Saturday, July 22, 2006

Continuing the Answers: space opera

Here are a couple more answers to Ask Me Anything!. These ones are all related, so I'll print them all first and then reply:

I want a space-opera-reading update: Have you read any yet? Are there any of the suggestions that you received that you refuse to read? In what order are you going to read the space opera books that you do read? Have you read any that you're sorry you've read? Or that you're really glad you've read?

For newer readers (hey, I can have newer readers!), this is in reference to the long-term project I announced here. I want to read lots and lots of space opera.

Now, my plan was never to spend months reading nothing but space opera, so I hope it won't serve as a disappointment that I've so far read exactly one space opera book since I solicited titles. That book is Poul Anderson's Ensign Flandry, of which I'm not going to say much in this space because I read it for review in GMR. I'm writing and submitting that review early next week, and then it'll run at some point thereafter; I'll link it when it appears. (But I can at least note that I liked the book a good deal.)

My aims on reading space opera is to make this basically an "over the next few years" kind of thing, and maybe even beyond. I'm the type of reader who rarely reads books of the same genre back-to-back, and who also jumps about from one book to the next, based sometimes on whim and other times on recommendation and other times on certain authors having new books out and other times on seeing some book mentioned on some blog or some such place. So I'm unlikely to plow through four or five consecutive space opera novels; it's just not how I do things.

But what I have done is acquired quite a bit of the stuff through eBay booksellers and the like, and I've also rejoined the Science Fiction Book Club. Titles include The Man Who Wanted Stars, The Enchanted Planet, The Starmen of Llyrdis, Neverness, Assault on the Gods, and so on. I'm not just interested in the well-known names of SF, but also the lesser-known lights who may have left little veins of ore in those mountains for me to find. (God, what an awful metaphor....)

And I swear the SFBC is tailoring things specifically toward me as I rejoin them, and they're scheming to have me part with as much of my money as they can get. (Well, duh!) I opened my latest mailing from them this morning, to find three omnibus editions of Edgar Rice Burroughs's "Barsoom" novels. I'll probably get the first one to start with -- if memory serves, A Princess of Mars is Burroughs's first Barsoom tale -- and then pick up the other two at a later time. And in addition to the Barsoom books, there's a big full-page advert for this collection from David Hartwell and Kathryn Cramer, who happen to be two of the best anthologists you'll ever find. Sigh. Just what I need: more space opera to read!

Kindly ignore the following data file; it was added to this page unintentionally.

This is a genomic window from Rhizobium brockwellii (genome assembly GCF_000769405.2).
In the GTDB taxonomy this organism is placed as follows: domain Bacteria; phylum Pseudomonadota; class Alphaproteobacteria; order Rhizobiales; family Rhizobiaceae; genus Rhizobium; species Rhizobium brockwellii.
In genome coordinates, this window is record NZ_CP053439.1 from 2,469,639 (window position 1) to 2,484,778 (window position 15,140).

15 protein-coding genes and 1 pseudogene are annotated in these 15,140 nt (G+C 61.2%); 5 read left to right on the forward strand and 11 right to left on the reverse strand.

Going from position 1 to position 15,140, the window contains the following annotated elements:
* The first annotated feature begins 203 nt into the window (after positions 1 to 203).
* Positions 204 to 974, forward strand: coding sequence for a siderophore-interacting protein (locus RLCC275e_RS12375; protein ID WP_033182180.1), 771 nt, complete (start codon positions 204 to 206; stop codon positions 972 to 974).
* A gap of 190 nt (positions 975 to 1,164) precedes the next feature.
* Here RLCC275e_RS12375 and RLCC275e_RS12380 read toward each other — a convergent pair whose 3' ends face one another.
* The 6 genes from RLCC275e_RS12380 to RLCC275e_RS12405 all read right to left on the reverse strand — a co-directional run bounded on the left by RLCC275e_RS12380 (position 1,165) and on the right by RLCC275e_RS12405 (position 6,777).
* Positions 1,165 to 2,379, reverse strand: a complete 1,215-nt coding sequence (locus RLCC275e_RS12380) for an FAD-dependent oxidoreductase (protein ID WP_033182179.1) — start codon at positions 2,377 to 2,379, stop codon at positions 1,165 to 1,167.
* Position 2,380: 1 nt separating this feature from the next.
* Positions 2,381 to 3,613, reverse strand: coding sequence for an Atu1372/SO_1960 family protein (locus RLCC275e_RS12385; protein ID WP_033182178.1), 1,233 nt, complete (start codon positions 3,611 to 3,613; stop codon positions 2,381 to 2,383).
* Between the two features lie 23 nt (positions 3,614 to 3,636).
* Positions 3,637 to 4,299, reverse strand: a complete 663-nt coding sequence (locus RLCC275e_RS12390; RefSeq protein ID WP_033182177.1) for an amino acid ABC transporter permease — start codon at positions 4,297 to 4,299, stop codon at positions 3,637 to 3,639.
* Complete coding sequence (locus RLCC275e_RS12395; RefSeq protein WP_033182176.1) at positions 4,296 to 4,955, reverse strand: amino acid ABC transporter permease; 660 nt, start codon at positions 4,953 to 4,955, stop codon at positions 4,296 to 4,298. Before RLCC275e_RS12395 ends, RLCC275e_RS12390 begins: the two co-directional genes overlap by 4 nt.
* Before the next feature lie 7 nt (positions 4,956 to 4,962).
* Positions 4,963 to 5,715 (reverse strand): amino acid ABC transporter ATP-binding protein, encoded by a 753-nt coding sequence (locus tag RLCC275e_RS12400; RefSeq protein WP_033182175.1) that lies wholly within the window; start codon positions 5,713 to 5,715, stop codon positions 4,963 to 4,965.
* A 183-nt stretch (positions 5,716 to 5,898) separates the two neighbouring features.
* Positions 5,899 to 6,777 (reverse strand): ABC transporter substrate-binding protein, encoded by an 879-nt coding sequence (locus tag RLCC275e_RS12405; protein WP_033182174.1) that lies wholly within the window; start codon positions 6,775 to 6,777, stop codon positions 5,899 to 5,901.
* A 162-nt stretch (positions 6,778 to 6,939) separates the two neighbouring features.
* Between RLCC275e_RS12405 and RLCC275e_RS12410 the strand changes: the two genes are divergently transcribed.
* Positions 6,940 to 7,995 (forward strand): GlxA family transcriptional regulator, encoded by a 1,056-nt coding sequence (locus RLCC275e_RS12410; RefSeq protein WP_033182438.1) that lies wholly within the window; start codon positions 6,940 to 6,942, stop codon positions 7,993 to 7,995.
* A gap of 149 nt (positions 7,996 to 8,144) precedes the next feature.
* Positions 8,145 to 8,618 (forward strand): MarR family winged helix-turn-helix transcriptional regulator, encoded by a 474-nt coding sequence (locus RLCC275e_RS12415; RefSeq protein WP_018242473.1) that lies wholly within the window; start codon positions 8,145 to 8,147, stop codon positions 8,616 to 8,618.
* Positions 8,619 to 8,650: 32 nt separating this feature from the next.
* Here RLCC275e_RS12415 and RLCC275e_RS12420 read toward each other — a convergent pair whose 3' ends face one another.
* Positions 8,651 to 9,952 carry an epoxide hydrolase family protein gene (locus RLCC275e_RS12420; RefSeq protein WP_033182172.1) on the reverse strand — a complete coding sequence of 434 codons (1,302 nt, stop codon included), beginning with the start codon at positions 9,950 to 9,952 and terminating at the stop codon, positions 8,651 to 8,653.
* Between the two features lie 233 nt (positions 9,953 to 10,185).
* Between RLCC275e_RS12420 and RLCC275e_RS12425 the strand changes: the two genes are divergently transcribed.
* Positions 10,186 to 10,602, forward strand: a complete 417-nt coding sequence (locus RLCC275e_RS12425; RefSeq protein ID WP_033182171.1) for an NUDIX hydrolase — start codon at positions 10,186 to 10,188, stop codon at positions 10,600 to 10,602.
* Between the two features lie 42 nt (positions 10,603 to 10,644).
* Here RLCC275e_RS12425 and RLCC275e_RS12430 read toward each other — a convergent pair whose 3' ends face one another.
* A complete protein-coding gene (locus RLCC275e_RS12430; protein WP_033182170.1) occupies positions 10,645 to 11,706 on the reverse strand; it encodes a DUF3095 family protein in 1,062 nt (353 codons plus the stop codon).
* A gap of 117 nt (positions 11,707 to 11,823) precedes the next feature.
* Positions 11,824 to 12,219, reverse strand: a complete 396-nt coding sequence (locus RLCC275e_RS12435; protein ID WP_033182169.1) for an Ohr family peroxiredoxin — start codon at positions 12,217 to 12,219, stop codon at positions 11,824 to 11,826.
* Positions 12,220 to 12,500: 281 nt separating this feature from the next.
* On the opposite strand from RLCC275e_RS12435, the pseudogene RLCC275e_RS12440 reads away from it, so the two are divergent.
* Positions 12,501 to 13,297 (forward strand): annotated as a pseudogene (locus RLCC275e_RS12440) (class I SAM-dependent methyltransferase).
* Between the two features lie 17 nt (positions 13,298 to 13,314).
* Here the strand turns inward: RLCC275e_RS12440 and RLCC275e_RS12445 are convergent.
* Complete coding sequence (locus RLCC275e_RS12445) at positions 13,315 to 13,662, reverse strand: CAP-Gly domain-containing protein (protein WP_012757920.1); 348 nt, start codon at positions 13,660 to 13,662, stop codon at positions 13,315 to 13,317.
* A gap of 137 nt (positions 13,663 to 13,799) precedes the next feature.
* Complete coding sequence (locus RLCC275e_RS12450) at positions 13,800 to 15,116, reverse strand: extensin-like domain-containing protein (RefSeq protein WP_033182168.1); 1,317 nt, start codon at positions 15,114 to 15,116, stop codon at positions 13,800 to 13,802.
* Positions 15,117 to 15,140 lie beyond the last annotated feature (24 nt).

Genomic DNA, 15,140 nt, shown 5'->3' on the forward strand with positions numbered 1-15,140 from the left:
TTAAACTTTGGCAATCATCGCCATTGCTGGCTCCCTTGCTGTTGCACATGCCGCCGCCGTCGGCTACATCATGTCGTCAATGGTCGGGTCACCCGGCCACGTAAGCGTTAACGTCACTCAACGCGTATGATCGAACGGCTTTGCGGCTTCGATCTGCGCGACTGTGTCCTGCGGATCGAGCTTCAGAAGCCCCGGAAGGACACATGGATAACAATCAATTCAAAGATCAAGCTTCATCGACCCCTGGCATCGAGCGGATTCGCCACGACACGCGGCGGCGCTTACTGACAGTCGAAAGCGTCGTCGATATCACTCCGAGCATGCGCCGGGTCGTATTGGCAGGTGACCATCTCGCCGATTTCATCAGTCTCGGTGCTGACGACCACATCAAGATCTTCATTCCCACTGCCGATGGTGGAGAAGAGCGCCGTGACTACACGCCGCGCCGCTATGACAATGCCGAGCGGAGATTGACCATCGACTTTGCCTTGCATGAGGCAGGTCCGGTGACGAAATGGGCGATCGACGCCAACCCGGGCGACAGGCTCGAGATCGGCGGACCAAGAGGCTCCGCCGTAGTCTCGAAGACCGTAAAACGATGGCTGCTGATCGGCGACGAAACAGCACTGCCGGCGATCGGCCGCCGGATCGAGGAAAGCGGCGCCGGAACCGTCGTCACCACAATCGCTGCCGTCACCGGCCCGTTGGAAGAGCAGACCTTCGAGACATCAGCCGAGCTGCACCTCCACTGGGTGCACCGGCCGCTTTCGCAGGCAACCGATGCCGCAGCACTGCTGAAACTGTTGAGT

(Oh, wait -- that actually is just what I need! Bless you, SFBC!)

A commenter recommended H. Beam Piper in response to the earlier post; I'm keeping an eye on eBay for his work. I'd also love to read some space opera comics or manga, if anyone can suggest any. In terms of how I pick the books to read, well, I tend to kind of go at random. I briefly considered a chronological approach, but what if I missed something? Ditto a "reverse" chronological approach, as well -- so I settled on what my usual modus operandi: no approach at all. I'll just grab a space opera and read away. Some I'll finish, some I will bounce off. The ones I bounce off, I will attempt again one day. (I tend to give books two chances to impress me, because I've too often had the experience of hating a book at first and then loving it when I returned to it a while later. But I am an experienced enough reader by now to be able to distinguish between bouncing off a book and just plain hating it. Case in point: I'm not ever going to return to The Celestine Prophecy on the off chance I may like it, because I'm willing to bet that I won't.)

Finally, is there any book or author I refuse to read? Well, not so strongly as that, but I can say this: while I know that as long as Ender's Game sits unread on my shelf there's a hole in my SF-reading background, and eventually I'll probably get tired of that hole and read the book in order to fill that hole in, it'll be a good long while before I do. Maybe his books are just wonderful, but Orson Scott Card's politics make me want to vomit. A strange position to stake, I know, coming from a guy who loves the music of Wagner despite that fact that had Wagner lived fifty years later he would have been happily composing scores to Leni Riefenstahl's Nazi propaganda films, but there it is. I'm large and I contain multitudes and yada yada yada.

So when do I plan to do some serious space opera reading? Soon, after I get a couple more GMR review books swept aside. I'll be ready for a good dose of spaceships and action by then.

(BTW, if you were a commenter on that earlier thread, rest assured that I saved all the recommendations there before I removed the old commenting system.)

1 comment:

Jayme Lynn Blaschke said...

I sympathize with how you feel about Ender's Game. I read it about the time I learned of Card's beliefs. Wasn't thrilled, but read it anyway, since it's a Landmark Book. It's a good book, although I'm not convinced it's particularly award-worthy. It's a cliche idea done particularly well, as opposed to Ringworld, which was a brilliant idea done particularly badly. Both won big trophies and have legions of fans, so what do I know?